Photo: Business Insider / Matthew Lynley
It’s hard to predict how your company will grow when social channels are involved.That’s what a bunch of the hottest entrepreneurs in social commerce learned while running their companies. They all used social channels — like social media and blogs — to grow their companies.
Three top entrepreneurs — and one executive from Walmart — joined Business Insider at the Social Commerce Summit in New York.
Here’s what they had to say:
Katia Beachamp, co-founder of Birchbox:
- We had a list of bloggers we intended to reach out to, that’s really what kicked things off. When we sent out the first few boxes, it just went crazy. It was totally organic growth.
- Facebook has been incredibly powerful, but YouTube was eye-opening. Birchbox creates its own content — people were creating videos and showing what a Birchbox was. It’s an authentic conversation about product.
- Pinterest, my goodness, shocks us. I wouldn’t say it’s taking over, but it’s getting more and more traction. It’s a beautiful, the audience is really responsive. They’re seeking a beautiful experience, but they’re in the mindset of shopping.
Chris Bolte, VP of Demand Generation:
- We could see where products where spiking — in regions and states, whether there was negative or positive sentiment. Then we can tweak supply to those stores, relay that to managers and it closes the curve with supply and demand.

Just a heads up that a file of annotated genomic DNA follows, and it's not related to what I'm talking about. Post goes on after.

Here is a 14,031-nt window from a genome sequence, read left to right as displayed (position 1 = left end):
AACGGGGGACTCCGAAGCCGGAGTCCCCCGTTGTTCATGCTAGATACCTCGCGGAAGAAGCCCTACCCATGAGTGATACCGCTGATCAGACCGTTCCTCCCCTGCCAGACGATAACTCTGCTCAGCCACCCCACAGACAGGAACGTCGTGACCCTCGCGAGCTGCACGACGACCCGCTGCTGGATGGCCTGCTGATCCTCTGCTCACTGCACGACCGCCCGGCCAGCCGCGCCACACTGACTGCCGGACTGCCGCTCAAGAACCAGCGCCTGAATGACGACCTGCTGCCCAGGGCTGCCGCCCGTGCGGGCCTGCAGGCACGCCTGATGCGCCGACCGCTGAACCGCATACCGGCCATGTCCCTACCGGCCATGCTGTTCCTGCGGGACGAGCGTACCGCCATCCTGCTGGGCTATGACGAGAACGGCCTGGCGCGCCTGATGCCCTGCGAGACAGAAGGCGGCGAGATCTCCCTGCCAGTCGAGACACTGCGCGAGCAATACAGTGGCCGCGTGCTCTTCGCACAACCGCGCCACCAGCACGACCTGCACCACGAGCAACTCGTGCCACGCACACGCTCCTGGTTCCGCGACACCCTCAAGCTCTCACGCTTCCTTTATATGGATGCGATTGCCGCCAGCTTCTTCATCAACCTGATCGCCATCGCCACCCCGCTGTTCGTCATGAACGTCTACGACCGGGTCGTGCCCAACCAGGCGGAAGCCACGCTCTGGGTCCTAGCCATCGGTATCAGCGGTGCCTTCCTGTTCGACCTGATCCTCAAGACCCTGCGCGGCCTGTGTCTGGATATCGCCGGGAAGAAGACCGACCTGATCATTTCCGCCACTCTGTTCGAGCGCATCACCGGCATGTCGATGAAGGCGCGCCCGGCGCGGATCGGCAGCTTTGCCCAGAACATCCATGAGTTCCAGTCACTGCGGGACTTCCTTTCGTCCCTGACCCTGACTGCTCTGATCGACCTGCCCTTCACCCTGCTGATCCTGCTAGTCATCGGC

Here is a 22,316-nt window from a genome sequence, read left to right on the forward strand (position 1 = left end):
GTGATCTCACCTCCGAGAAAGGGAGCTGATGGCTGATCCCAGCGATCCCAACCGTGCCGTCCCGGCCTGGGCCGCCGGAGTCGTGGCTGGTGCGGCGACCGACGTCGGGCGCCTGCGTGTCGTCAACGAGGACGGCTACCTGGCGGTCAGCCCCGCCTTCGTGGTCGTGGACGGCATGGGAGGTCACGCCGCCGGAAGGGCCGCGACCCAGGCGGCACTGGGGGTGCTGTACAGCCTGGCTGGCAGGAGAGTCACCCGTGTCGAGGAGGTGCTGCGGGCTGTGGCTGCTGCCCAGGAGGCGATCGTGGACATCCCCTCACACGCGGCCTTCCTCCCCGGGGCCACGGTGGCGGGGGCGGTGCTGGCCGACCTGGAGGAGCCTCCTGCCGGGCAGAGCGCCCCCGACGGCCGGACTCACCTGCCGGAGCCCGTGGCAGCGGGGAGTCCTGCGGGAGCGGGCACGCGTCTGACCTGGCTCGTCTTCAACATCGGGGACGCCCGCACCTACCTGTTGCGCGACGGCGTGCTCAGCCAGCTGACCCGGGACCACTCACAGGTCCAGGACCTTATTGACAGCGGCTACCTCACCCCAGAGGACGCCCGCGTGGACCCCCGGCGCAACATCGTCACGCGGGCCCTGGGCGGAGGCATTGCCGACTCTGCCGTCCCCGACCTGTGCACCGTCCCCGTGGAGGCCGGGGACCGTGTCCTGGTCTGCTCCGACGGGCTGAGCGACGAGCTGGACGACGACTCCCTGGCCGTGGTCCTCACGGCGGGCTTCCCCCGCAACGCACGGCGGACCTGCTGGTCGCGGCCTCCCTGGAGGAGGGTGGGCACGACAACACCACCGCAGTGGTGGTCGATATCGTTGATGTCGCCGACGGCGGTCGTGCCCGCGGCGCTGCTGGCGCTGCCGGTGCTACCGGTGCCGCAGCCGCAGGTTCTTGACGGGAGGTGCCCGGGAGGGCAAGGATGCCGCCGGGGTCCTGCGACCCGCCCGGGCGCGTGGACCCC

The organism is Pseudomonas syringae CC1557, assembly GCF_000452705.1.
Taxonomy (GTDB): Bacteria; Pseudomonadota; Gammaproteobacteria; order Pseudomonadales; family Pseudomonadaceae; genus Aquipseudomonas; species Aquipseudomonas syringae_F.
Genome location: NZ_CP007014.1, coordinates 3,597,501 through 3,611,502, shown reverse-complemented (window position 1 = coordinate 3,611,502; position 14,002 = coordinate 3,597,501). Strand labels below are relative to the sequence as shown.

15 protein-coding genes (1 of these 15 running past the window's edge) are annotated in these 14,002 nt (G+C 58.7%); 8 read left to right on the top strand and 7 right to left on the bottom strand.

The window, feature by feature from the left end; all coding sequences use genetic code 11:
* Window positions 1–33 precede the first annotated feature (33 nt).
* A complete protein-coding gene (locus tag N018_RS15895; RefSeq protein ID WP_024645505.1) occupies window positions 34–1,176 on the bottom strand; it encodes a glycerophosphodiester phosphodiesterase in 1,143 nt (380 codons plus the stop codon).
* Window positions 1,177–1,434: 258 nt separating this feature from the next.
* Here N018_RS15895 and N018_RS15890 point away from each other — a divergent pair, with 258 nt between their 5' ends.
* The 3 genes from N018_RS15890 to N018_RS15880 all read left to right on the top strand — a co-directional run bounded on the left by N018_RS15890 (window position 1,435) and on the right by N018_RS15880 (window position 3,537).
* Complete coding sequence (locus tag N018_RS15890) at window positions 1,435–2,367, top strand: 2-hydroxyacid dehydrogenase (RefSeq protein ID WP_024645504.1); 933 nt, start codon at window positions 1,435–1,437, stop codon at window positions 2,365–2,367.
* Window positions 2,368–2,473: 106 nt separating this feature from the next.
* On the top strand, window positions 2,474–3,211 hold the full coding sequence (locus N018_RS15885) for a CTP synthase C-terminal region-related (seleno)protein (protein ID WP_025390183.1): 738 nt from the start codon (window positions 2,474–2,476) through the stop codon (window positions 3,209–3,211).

- We’re searching for the next great product with the Get Off The Shelf product. We allow anyone to submit a product and a video of the product, and the users vote on that. We engage small businesses to get products into our pipeline and give our consumers a vote in what we should be carrying. It’s really been on fire lately.
Brian Lee, co-founder of ShoeDazzle:
- We wanted to focus on getting Kim Kardashian, specifically. When we first started with her, her tweets would have a lot of traction, but after a few dozen tweets, we already acquired almost all her fans.
- Every month or two we have a new celebrity come in and design our shoe for us. We get a new celebrity to design a shoe and get all her fans to come join.
- For us it was absolutely Facebook, no question. We were hovering around 250,000 fans until we really integrated Facebook. Once we allowed women to connect with us, we gave them access to their own online showrooms but any other customers.
Jason Ross, co-founder of Jackthreads:
- Any time Thrillist wrote about our brand, their readers were signing up for our site. They created a trusted editorial voice for their audience. We joined forces with them in 2010.
- Facebook and Twitter have been the key ways we engage with users. Pinterest is something we’re really taking interest in due to the traction in web traction. We use it to have an open dialogue with our customers.
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